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When it comes to upgrading Terraform versions in Terraform Cloud, the process is straightforward, but it's essential to follow the necessary steps to ensure a smooth transition. To begin, you'll need to create a new workspace and configure it accordingly. Once that's done, you can move on to updating the workspace version and your Terraform configuration. 

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Updating the Terraform configuration involves modifying the version constraint to accommodate the new Terraform version you wish to upgrade to. You'll then need to create a new branch, stage your changes, commit them, and push your modifications to your forked repository. 

Testing New Terraform Version

After that, you can test the new Terraform version by creating a pull request, which will trigger a speculative plan to ensure compatibility. If all goes well, you can proceed to update your workspace's Terraform version to the desired one. 

Updating Terraform Version in Terraform Cloud

You'll need to perform an empty apply run to update your workspace's state file to reflect the new Terraform version. This step is crucial as Terraform 0.13 introduced changes to the state file format. Once that's done, you'll have successfully upgraded your Terraform version in Terraform Cloud.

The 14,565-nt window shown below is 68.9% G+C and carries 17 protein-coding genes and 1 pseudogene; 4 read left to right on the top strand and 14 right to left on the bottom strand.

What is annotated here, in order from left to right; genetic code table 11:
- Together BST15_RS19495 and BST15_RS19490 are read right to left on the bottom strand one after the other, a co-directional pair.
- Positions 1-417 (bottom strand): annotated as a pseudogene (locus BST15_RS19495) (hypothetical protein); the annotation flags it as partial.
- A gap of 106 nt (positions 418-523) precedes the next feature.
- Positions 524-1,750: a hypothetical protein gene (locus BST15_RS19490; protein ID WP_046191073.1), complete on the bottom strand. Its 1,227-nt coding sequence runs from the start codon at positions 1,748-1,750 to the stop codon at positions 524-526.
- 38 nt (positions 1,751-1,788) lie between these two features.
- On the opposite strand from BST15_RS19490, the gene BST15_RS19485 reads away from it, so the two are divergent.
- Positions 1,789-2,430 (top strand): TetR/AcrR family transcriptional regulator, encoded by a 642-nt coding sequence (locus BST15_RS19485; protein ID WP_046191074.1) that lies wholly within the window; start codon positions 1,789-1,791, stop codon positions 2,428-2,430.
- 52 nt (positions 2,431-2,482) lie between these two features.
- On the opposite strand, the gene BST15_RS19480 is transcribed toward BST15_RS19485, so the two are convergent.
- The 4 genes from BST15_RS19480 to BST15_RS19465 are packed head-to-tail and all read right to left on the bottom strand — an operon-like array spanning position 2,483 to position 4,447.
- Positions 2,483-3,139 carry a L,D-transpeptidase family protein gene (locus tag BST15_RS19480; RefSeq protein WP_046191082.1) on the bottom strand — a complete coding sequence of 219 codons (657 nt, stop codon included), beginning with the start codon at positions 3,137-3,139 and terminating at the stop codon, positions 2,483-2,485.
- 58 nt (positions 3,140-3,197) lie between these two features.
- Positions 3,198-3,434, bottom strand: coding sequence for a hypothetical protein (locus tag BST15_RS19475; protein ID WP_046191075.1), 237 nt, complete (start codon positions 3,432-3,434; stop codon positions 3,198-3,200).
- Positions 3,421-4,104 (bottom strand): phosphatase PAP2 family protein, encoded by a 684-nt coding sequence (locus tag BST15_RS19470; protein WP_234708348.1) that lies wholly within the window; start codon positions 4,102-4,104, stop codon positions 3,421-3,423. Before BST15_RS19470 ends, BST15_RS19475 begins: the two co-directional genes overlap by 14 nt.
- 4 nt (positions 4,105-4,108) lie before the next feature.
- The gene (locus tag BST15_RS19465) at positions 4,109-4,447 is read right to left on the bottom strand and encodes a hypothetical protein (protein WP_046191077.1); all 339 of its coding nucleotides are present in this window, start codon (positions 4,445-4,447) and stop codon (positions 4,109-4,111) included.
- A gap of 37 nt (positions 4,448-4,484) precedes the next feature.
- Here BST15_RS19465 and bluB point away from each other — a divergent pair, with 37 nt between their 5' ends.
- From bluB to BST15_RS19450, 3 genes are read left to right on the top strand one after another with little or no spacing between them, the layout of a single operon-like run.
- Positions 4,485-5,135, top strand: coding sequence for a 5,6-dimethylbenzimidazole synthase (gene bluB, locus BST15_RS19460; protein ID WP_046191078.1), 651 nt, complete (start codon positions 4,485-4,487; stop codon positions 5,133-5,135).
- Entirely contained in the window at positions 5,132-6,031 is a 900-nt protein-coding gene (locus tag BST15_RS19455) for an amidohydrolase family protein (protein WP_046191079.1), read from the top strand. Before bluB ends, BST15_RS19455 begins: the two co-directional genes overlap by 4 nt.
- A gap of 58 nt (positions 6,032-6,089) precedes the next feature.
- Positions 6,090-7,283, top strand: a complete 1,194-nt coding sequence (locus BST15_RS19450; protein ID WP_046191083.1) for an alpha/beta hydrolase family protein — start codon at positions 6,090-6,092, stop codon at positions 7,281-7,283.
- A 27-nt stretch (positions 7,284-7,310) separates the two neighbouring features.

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Get Control of Your Releases With Zeet's CI/CD & Deployment Platform for Kubernetes and Terraform

Zeet is a tool that can help your team upgrade Terraform Version smoothly. This tool helps teams get more from their cloud, Kubernetes, and Terraform investments. Using Zeet can help your engineering team become strong individual contributors. 

Streamlined Terraform Version Upgrades

Zeet provides a CI/CD and deployment platform that will help your team upgrade Terraform Version with ease. With Zeet, your team will be able to get seamless cloud deployments every time. If you're looking to upgrade Terraform Version successfully, using Zeet is a great option that can help your team become a top-performing engineering team. 

Effortless Terraform Version Upgrades

Contact Zeet today to learn more about how Zeet can help you upgrade Terraform Version without any hassle. With Zeet, your team will be able to upgrade Terraform Version in no time and be on your way to more effective cloud deployments.